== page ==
Take a look at this snippet from a recent article in Publishers Weekly:
Saying it is reviewing the antitrust and other legal implications of Amazon’s “bold move,” the Authors Guild sent an e-mail late Friday [April 4] to its membership questioning the motives—and implications—of the e-tailer’s new position on print-on-demand that makes publishers use its BookSurge division if they want the sell their titles on Amazon in the traditional manner. While Amazon is pitching the move as a consumer-friendly change that will improve the speed of shipping books and other products, the Guild says it suspects the motivation has more to do with profit margin than customer service.
So what if it does have more to do with profit margin?
I don't get why everyone seems to believe it's horribly unfair (and possibly illegal) for Amazon to quit stocking POD titles except for the ones published by its own BookSurge. Doesn't the store belong to Amazon? And doesn't a retail outfit have the right to decide what it will and will not sell?
If I were an Amazon stockholder, I'd be glad to know the company planned to stop making available POD books other than their own. I'd say that was probably a smart business move. Why should Amazon promote their competition?
Amazon is a for-profit corporation looking to increase its profits. I don't see anything shocking or disgusting about that. But the Writers Guild is leveling "antitrust" accusations:
If Amazon is successful in wresting a large chunk of pod business away from current leader Lightning Source (which the Guild says does a good job), they will have taken a huge step in controlling publishing’s supply change and thus control much of the industry’s long tail business, the Guild said. “Once Amazon owns the supply chain, it has effective control of much of the "long tail" of publishing,” the statement reads. “Since Amazon has a firm grip on the retailing of these books (it's uneconomic for physical book stores to stock many of these titles), owning the supply chain would allow it to easily increase its profit margins on these books: it need only insist on buying at a deeper discount -- or it can choose to charge more for its printing of the books -- to increase its profits. Most publishers could do little but grumble and comply.”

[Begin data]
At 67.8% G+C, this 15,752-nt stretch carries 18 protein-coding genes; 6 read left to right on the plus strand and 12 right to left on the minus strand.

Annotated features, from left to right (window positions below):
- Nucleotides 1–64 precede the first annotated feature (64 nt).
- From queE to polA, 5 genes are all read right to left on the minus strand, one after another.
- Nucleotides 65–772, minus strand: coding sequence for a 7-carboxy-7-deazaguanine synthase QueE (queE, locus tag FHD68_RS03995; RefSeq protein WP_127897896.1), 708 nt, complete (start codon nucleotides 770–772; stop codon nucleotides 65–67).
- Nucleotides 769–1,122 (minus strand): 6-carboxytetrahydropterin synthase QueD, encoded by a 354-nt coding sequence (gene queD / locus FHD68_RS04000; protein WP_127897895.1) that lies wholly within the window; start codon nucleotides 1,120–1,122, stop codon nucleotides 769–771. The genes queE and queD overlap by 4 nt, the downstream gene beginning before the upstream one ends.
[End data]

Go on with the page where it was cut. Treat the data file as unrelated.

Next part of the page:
I'm no legal expert, but it seems to me that it's going to be difficult to build an antitrust case on the giant online retailer's refusal to stock certain products.
But maybe I'm missing something. If you'd like to weigh in on this, hit the Comments button.